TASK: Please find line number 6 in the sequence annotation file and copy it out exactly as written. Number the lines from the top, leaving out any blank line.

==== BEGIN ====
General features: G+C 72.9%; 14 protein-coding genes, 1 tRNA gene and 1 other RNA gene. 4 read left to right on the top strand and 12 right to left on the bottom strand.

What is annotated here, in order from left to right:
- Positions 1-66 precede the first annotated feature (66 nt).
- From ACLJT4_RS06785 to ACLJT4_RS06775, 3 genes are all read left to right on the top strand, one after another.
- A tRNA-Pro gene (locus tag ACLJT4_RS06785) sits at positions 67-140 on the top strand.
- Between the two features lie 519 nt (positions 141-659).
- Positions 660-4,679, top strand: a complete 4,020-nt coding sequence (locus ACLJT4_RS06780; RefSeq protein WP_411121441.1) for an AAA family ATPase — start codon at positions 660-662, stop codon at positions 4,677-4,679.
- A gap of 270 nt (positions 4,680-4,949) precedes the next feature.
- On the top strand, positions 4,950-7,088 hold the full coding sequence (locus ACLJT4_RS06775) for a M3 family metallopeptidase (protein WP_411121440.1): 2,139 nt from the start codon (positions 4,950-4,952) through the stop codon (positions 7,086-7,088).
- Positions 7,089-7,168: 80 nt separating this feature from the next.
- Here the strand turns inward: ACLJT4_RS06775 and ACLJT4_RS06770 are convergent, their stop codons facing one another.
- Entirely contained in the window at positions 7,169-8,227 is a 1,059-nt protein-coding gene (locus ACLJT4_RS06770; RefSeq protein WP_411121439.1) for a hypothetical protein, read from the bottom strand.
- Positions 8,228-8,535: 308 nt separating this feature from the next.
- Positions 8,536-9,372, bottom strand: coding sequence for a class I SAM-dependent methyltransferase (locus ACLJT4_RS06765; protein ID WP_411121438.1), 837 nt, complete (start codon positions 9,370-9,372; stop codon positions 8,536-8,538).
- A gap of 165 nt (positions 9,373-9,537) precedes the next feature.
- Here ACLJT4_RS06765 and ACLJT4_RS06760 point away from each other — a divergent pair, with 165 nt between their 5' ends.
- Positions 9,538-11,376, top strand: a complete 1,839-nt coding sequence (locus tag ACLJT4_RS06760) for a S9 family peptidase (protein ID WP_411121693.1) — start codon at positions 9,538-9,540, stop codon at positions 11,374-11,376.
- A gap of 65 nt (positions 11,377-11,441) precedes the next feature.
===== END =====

- Between the two features lie 519 nt (positions 141-659).